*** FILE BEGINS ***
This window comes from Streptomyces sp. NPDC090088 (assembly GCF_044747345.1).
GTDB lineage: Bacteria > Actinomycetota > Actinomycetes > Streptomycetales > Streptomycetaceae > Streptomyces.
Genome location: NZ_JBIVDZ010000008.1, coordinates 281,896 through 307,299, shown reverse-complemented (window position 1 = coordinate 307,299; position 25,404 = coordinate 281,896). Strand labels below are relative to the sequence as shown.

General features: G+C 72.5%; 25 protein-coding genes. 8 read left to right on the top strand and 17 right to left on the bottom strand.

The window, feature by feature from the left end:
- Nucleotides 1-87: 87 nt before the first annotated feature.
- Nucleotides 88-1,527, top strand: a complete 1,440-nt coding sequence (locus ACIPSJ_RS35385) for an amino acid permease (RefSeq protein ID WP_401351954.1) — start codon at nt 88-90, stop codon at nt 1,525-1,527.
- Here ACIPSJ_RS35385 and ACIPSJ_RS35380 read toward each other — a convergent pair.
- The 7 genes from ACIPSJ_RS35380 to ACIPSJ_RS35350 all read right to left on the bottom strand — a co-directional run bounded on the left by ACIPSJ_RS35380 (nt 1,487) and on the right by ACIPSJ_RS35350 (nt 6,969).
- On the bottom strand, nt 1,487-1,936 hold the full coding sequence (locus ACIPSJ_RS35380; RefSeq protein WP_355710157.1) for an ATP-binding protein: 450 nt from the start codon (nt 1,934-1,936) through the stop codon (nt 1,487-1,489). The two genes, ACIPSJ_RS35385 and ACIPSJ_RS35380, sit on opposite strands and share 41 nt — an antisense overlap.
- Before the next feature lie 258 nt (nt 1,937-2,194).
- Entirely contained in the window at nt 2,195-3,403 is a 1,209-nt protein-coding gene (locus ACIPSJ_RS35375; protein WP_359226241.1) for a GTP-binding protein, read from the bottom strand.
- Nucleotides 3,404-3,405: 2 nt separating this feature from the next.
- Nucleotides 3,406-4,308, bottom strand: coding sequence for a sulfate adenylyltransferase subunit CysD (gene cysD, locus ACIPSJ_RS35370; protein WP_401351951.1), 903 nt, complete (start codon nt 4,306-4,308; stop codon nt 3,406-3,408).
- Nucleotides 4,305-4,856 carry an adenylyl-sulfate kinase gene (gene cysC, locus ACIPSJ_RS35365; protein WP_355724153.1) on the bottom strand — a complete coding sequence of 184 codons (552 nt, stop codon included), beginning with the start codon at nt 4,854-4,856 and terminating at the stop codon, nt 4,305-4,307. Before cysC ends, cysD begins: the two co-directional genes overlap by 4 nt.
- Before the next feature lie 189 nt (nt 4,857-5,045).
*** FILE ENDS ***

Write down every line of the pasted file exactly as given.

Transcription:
This window comes from Streptomyces sp. NPDC090088 (assembly GCF_044747345.1).
GTDB lineage: Bacteria > Actinomycetota > Actinomycetes > Streptomycetales > Streptomycetaceae > Streptomyces.
Genome location: NZ_JBIVDZ010000008.1, coordinates 281,896 through 307,299, shown reverse-complemented (window position 1 = coordinate 307,299; position 25,404 = coordinate 281,896). Strand labels below are relative to the sequence as shown.

General features: G+C 72.5%; 25 protein-coding genes. 8 read left to right on the top strand and 17 right to left on the bottom strand.

The window, feature by feature from the left end:
- Nucleotides 1-87: 87 nt before the first annotated feature.
- Nucleotides 88-1,527, top strand: a complete 1,440-nt coding sequence (locus ACIPSJ_RS35385) for an amino acid permease (RefSeq protein ID WP_401351954.1) — start codon at nt 88-90, stop codon at nt 1,525-1,527.
- Here ACIPSJ_RS35385 and ACIPSJ_RS35380 read toward each other — a convergent pair.
- The 7 genes from ACIPSJ_RS35380 to ACIPSJ_RS35350 all read right to left on the bottom strand — a co-directional run bounded on the left by ACIPSJ_RS35380 (nt 1,487) and on the right by ACIPSJ_RS35350 (nt 6,969).
- On the bottom strand, nt 1,487-1,936 hold the full coding sequence (locus ACIPSJ_RS35380; RefSeq protein WP_355710157.1) for an ATP-binding protein: 450 nt from the start codon (nt 1,934-1,936) through the stop codon (nt 1,487-1,489). The two genes, ACIPSJ_RS35385 and ACIPSJ_RS35380, sit on opposite strands and share 41 nt — an antisense overlap.
- Before the next feature lie 258 nt (nt 1,937-2,194).
- Entirely contained in the window at nt 2,195-3,403 is a 1,209-nt protein-coding gene (locus ACIPSJ_RS35375; protein WP_359226241.1) for a GTP-binding protein, read from the bottom strand.
- Nucleotides 3,404-3,405: 2 nt separating this feature from the next.
- Nucleotides 3,406-4,308, bottom strand: coding sequence for a sulfate adenylyltransferase subunit CysD (gene cysD, locus ACIPSJ_RS35370; protein WP_401351951.1), 903 nt, complete (start codon nt 4,306-4,308; stop codon nt 3,406-3,408).
- Nucleotides 4,305-4,856 carry an adenylyl-sulfate kinase gene (gene cysC, locus ACIPSJ_RS35365; protein WP_355724153.1) on the bottom strand — a complete coding sequence of 184 codons (552 nt, stop codon included), beginning with the start codon at nt 4,854-4,856 and terminating at the stop codon, nt 4,305-4,307. Before cysC ends, cysD begins: the two co-directional genes overlap by 4 nt.
- Before the next feature lie 189 nt (nt 4,857-5,045).